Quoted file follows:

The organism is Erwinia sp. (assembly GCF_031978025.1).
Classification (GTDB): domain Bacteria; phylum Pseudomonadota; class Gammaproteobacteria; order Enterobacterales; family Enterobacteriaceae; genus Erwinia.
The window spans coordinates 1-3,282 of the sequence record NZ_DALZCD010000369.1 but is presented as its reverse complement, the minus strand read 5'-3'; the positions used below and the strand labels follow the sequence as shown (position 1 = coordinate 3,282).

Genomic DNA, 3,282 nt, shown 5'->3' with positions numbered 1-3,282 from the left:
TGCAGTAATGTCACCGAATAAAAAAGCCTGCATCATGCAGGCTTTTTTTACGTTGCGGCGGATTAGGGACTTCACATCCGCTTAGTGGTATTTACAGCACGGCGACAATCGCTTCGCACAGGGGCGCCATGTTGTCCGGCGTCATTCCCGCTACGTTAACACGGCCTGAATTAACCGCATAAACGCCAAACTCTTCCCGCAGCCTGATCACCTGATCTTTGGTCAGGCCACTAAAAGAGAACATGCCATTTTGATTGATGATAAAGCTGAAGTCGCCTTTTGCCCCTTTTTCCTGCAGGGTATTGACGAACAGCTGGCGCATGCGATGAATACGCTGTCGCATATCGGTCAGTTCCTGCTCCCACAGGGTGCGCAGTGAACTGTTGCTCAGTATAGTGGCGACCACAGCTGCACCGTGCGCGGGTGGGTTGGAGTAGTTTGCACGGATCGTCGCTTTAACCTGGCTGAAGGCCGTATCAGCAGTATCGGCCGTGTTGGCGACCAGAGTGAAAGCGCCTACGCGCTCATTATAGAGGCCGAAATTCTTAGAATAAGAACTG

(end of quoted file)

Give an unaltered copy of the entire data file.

The organism is Erwinia sp. (assembly GCF_031978025.1).
Classification (GTDB): domain Bacteria; phylum Pseudomonadota; class Gammaproteobacteria; order Enterobacterales; family Enterobacteriaceae; genus Erwinia.
The window spans coordinates 1-3,282 of the sequence record NZ_DALZCD010000369.1 but is presented as its reverse complement, the minus strand read 5'-3'; the positions used below and the strand labels follow the sequence as shown (position 1 = coordinate 3,282).

Genomic DNA, 3,282 nt, shown 5'->3' with positions numbered 1-3,282 from the left:
TGCAGTAATGTCACCGAATAAAAAAGCCTGCATCATGCAGGCTTTTTTTACGTTGCGGCGGATTAGGGACTTCACATCCGCTTAGTGGTATTTACAGCACGGCGACAATCGCTTCGCACAGGGGCGCCATGTTGTCCGGCGTCATTCCCGCTACGTTAACACGGCCTGAATTAACCGCATAAACGCCAAACTCTTCCCGCAGCCTGATCACCTGATCTTTGGTCAGGCCACTAAAAGAGAACATGCCATTTTGATTGATGATAAAGCTGAAGTCGCCTTTTGCCCCTTTTTCCTGCAGGGTATTGACGAACAGCTGGCGCATGCGATGAATACGCTGTCGCATATCGGTCAGTTCCTGCTCCCACAGGGTGCGCAGTGAACTGTTGCTCAGTATAGTGGCGACCACAGCTGCACCGTGCGCGGGTGGGTTGGAGTAGTTTGCACGGATCGTCGCTTTAACCTGGCTGAAGGCCGTATCAGCAGTATCGGCCGTGTTGGCGACCAGAGTGAAAGCGCCTACGCGCTCATTATAGAGGCCGAAATTCTTAGAATAAGAACTG